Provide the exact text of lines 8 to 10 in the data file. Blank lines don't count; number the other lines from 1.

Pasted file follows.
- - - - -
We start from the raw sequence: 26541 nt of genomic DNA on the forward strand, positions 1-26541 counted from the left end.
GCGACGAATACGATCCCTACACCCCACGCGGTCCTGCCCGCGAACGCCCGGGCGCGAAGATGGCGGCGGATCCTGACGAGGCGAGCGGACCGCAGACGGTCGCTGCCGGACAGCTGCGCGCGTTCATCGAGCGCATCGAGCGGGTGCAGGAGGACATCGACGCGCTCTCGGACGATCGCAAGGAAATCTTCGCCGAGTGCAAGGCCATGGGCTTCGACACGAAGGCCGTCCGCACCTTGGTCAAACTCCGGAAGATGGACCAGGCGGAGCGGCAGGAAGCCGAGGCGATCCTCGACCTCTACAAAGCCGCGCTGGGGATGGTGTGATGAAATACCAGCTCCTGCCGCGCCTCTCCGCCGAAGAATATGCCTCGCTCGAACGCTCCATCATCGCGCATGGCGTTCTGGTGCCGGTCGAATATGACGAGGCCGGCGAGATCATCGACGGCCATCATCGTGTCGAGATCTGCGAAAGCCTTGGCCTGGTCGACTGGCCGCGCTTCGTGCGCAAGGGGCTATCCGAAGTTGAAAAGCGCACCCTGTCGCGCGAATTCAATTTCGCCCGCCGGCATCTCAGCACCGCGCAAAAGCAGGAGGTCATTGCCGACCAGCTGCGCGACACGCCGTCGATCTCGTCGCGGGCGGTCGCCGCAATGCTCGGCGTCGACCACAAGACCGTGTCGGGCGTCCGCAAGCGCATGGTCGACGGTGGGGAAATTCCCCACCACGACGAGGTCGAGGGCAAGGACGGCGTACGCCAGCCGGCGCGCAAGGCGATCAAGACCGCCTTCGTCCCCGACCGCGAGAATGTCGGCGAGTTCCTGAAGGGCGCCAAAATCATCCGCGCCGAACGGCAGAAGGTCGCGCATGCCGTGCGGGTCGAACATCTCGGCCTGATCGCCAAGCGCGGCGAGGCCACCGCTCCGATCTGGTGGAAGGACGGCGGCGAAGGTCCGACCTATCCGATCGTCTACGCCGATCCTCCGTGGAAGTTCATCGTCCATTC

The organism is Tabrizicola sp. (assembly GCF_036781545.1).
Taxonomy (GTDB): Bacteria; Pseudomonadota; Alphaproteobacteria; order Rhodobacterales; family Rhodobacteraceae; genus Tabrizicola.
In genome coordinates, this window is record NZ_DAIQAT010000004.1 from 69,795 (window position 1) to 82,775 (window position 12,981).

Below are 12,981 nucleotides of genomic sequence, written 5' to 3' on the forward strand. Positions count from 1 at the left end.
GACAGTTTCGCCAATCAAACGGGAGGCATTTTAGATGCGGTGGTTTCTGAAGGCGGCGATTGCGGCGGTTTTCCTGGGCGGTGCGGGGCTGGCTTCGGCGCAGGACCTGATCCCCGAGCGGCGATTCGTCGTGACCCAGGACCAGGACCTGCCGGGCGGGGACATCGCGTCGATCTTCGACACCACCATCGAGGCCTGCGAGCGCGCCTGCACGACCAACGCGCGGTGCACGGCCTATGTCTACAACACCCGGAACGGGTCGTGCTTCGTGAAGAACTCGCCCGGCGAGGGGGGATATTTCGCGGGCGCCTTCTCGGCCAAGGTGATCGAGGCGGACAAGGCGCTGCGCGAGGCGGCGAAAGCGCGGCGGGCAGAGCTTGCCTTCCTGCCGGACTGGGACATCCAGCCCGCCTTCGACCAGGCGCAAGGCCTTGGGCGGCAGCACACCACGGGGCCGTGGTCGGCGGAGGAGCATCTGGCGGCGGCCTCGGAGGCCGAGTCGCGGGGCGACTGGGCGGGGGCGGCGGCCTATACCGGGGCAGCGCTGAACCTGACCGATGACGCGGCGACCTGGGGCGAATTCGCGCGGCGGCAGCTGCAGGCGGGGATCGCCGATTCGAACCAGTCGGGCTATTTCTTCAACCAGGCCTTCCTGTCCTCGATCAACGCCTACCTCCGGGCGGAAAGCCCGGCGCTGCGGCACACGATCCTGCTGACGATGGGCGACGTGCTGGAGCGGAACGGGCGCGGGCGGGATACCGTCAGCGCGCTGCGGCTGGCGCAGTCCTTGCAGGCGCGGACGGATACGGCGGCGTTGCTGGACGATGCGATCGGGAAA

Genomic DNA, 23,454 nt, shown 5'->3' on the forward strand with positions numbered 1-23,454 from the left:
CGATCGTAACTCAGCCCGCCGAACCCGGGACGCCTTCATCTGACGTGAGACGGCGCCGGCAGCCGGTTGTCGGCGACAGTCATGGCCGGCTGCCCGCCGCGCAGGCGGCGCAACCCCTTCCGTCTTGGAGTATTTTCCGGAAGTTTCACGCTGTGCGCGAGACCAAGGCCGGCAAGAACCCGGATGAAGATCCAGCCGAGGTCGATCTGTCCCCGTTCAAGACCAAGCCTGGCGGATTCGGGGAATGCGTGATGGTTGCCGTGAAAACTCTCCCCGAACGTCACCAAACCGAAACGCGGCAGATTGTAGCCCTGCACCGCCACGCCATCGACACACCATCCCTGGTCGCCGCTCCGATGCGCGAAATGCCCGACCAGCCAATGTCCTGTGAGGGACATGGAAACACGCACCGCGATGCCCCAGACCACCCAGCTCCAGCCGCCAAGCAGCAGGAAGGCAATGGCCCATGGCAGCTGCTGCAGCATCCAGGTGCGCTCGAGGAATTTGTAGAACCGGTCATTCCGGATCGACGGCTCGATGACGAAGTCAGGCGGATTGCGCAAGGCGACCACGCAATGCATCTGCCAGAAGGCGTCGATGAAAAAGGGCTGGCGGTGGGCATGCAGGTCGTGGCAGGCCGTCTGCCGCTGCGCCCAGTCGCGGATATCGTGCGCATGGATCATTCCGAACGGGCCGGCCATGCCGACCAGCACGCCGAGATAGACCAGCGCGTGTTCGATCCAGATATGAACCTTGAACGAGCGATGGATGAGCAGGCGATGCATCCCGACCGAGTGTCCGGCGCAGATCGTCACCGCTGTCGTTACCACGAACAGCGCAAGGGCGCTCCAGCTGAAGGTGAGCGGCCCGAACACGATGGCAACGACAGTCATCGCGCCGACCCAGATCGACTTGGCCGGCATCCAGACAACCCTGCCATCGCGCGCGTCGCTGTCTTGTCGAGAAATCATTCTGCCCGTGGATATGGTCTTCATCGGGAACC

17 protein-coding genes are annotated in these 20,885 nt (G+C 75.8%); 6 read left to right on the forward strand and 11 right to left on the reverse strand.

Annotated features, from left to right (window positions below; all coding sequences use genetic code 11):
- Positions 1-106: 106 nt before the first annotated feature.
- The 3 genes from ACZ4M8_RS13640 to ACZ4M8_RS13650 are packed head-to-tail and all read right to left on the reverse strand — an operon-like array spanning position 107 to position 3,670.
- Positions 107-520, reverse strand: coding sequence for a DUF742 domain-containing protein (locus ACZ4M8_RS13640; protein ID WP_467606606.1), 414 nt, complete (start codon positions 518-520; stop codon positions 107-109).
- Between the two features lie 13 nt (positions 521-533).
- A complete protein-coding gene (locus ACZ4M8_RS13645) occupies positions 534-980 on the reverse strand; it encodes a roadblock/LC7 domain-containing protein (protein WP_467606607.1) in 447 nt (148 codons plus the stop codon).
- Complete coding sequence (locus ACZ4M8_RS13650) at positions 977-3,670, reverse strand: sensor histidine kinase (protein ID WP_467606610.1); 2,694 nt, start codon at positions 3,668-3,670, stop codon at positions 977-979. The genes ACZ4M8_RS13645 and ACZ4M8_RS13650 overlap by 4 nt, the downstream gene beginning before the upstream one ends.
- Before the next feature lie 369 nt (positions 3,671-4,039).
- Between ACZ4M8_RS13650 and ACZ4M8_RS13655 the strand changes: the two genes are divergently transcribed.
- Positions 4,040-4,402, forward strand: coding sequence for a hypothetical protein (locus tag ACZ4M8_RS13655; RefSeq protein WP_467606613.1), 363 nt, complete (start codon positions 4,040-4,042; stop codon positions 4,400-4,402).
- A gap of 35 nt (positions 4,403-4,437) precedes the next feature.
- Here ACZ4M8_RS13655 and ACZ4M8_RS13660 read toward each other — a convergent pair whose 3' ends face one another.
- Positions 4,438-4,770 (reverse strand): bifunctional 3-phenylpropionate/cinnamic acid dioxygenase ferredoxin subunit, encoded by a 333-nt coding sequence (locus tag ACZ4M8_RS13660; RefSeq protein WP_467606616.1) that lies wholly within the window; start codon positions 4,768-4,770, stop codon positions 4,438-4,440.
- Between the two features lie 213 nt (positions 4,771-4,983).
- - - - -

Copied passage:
Genomic DNA, 23,454 nt, shown 5'->3' on the forward strand with positions numbered 1-23,454 from the left:
CGATCGTAACTCAGCCCGCCGAACCCGGGACGCCTTCATCTGACGTGAGACGGCGCCGGCAGCCGGTTGTCGGCGACAGTCATGGCCGGCTGCCCGCCGCGCAGGCGGCGCAACCCCTTCCGTCTTGGAGTATTTTCCGGAAGTTTCACGCTGTGCGCGAGACCAAGGCCGGCAAGAACCCGGATGAAGATCCAGCCGAGGTCGATCTGTCCCCGTTCAAGACCAAGCCTGGCGGATTCGGGGAATGCGTGATGGTTGCCGTGAAAACTCTCCCCGAACGTCACCAAACCGAAACGCGGCAGATTGTAGCCCTGCACCGCCACGCCATCGACACACCATCCCTGGTCGCCGCTCCGATGCGCGAAATGCCCGACCAGCCAATGTCCTGTGAGGGACATGGAAACACGCACCGCGATGCCCCAGACCACCCAGCTCCAGCCGCCAAGCAGCAGGAAGGCAATGGCCCATGGCAGCTGCTGCAGCATCCAGGTGCGCTCGAGGAATTTGTAGAACCGGTCATTCCGGATCGACGGCTCGATGACGAAGTCAGGCGGATTGCGCAAGGCGACCACGCAATGCATCTGCCAGAAGGCGTCGATGAAAAAGGGCTGGCGGTGGGCATGCAGGTCGTGGCAGGCCGTCTGCCGCTGCGCCCAGTCGCGGATATCGTGCGCATGGATCATTCCGAACGGGCCGGCCATGCCGACCAGCACGCCGAGATAGACCAGCGCGTGTTCGATCCAGATATGAACCTTGAACGAGCGATGGATGAGCAGGCGATGCATCCCGACCGAGTGTCCGGCGCAGATCGTCACCGCTGTCGTTACCACGAACAGCGCAAGGGCGCTCCAGCTGAAGGTGAGCGGCCCGAACACGATGGCAACGACAGTCATCGCGCCGACCCAGATCGACTTGGCCGGCATCCAGACAACCCTGCCATCGCGCGCGTCGCTGTCTTGTCGAGAAATCATTCTGCCCGTGGATATGGTCTTCATCGGGAACC

17 protein-coding genes are annotated in these 20,885 nt (G+C 75.8%); 6 read left to right on the forward strand and 11 right to left on the reverse strand.